Thus, the methods and systems of prior art have not been able to address the said problems and do not anticipate the invention proposed by the current inventors.

The current inventors have come up with a novel method to detect whether a signal has attained steady state, regardless of knowledge of its actual steady state value. Additionally, there may be more than one steady state value for a signal after attaining a steady state. Also, the signal may vary sinusoidally and stay within bounds. The present invention provides for a method to detect critically stable systems as steady state.

Further, stability of signals with high amount of noise is difficult to detect. It is an added advantage of the present invention that it detects steady state despite extreme amount of additive gaussian noise.

The present invention is directed to an improved method for detecting steady-state convergence of a noisy or noise free signal by calculating the tan inverse or the arctan value of the signal input. Signal input comprises the signal value, moving maximum and minimum of the signal and the frequency of the signal. Derivative of the signal input is calculated and ratio of the positive derivatives to the negative derivatives is calculated. The signal is said to have attained a steady state if the arctan value of the said ratio is 45 degrees. The present invention also provides for dynamic measurement of the frequency of the signal as a function of symmetry of signal and on the basis of estimation of its periodicity in passing the arctan value of steady state.

FIG. 1 is a block diagram of process of signal processing and mode for performing the method of the preferred embodiment of this invention.

FIG. 2 is a graph illustrating schematics of the method to ascertain whether a signal has achieved steady state.

FIGS. 3*a *to **3***o *are screen shots of Simulink scopes, with the top graph showing the input signal and the bottom graph showing whether steady state was detected or not.

Table 1 is a compilation of results of the experimentation carried out, more particularly described in example 1.

FIG. 1 is a block diagram outlining the methodology of signal processing according to the preferred embodiment of this invention. Input of signal **100** is taken as its inherent value **102**, moving maximum or minimum **101** or its frequency **103**. The input is treated to a signal processing system **104** wherein derivative of these inputs is calculated. Moving average of the derivative for a small sample set is then taken. The positive and negative of the values thereof are separated and arctan of ratio of the positive and negative values is calculated. The same set of operations is repeated for the moving maximum, minimum and frequency as well. If arctan values for these operations are about 45 degrees for a large number of readings and ratios thereof, the signal is said to have attained a steady state. For the signal to be in steady state, the plot should fit into a straight line making an angle of 45° with the axes. The signal is said to have attained steady state when this condition is satisfied for large sample set.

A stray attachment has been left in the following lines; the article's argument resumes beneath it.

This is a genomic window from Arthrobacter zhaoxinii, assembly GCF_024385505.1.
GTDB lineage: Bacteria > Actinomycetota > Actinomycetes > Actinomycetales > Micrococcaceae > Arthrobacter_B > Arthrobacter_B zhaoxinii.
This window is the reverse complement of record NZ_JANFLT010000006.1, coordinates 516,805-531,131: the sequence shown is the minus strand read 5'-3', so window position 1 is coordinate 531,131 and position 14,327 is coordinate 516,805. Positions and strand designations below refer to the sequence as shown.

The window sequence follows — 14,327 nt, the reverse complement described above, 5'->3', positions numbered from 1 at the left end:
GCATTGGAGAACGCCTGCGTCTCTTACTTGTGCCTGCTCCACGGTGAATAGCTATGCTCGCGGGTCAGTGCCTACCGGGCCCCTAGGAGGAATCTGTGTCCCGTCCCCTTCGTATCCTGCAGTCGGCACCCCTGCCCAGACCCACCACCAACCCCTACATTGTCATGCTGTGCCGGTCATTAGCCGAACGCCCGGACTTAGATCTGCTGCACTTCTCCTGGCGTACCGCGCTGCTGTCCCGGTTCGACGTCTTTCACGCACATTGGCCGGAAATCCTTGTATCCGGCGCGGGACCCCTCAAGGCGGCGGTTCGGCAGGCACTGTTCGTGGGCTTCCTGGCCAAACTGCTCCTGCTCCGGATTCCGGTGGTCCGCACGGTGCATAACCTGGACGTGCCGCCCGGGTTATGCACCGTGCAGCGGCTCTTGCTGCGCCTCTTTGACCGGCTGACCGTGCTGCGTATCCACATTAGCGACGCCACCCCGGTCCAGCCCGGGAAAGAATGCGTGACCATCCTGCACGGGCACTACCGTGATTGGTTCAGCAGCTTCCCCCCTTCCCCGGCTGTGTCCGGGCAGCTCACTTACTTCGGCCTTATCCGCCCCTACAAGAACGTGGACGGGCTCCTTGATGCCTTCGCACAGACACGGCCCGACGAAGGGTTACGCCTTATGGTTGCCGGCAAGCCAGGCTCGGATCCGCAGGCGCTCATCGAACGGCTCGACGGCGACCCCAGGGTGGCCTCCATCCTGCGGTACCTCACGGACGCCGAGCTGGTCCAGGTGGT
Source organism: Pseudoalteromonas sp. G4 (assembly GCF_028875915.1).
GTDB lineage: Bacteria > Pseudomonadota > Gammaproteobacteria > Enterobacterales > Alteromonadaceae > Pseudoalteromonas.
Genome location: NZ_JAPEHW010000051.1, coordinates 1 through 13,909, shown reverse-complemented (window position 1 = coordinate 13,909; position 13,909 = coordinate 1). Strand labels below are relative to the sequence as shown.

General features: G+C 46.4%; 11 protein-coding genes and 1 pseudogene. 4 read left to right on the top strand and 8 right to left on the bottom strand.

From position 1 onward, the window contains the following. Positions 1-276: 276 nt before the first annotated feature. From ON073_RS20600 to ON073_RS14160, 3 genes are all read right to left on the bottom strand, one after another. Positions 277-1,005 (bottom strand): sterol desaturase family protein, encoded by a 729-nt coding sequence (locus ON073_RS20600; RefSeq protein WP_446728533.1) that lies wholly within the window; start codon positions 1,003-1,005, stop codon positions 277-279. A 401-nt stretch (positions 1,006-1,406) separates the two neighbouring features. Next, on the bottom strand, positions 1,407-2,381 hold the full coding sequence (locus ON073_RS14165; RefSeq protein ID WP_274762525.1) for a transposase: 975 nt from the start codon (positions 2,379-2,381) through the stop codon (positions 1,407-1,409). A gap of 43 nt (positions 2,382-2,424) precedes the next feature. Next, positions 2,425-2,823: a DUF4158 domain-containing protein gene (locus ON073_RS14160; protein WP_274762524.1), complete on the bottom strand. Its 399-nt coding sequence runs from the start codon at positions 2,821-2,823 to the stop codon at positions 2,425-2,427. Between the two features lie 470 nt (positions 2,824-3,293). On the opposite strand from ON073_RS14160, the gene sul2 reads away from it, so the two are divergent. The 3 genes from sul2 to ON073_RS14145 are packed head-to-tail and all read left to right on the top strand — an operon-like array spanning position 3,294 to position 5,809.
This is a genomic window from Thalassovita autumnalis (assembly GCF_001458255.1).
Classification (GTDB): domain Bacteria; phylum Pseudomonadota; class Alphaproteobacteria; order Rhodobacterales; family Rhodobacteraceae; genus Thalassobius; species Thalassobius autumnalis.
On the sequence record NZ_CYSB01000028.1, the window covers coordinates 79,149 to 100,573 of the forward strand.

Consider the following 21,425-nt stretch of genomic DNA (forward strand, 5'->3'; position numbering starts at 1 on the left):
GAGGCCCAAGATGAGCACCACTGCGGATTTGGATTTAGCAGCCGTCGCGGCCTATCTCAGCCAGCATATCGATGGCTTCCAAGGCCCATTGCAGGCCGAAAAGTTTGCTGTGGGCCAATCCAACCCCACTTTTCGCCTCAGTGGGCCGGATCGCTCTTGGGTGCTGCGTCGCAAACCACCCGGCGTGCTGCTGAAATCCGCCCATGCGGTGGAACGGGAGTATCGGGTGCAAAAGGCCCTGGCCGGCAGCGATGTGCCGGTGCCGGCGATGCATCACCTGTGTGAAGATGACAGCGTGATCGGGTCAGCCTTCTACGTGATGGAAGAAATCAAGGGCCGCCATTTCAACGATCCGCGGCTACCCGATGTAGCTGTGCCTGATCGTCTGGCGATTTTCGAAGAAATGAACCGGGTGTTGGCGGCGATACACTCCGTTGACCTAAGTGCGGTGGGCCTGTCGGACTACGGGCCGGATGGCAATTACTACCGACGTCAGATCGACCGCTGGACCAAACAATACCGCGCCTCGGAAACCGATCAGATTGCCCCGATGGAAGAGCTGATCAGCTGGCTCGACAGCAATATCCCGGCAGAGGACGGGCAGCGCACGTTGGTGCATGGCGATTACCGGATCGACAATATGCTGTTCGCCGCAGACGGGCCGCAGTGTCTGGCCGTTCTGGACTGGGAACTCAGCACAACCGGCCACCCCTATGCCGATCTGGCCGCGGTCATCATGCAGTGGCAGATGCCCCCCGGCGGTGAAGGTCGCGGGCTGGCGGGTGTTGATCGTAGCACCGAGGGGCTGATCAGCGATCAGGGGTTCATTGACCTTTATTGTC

It is an advantage of the present invention that knowledge of a reference steady state value of a signal and signal to noise ratio are immaterial for detection of steady state and that if such values are actually known, they add utility to the present invention in the sense we can check whether the steady state achieved confirms to this value or not.

Frequency of a given signal may vary. Detection of real time frequency characteristics of the signal is another feature of the present invention. To dynamically detect the frequency, the positive and negative slopes of the signal are determined, sorted and tan inverse is calculated of the ratio of the positive and negative slopes. From measurement of the time elapsed between two 45 degree crossings of these tan inverse values, the period can be estimated which in turn, gives frequency of the signal, using the equation:

*f=n/t* (1)

Where ‘f’ is the frequency, ‘n’ is number of 45-degree crossings of the arctan values, ‘t’ is the time required for ‘n’ crossings,

FIG. 2 is a graph illustrating achievement of steady state of signal. The positive derivatives are plotted along x axis and the negative derivatives are plotted on y axis. When a signal attains steady state, it means that it is not diverging. If it does not diverge, the magnitude of positive slope of the signal must be more or less the same as the magnitude of the negative slope of the signal, and hence, their ratio be equal or near to unity. Moreover, the moving maximum, minimum and frequency of the signal also exhibit the same condition. Thus, it is this symmetry that that the present invention exploits to determine steady state convergence of the signal, as evident from FIGS. 3*a *to **3***o. *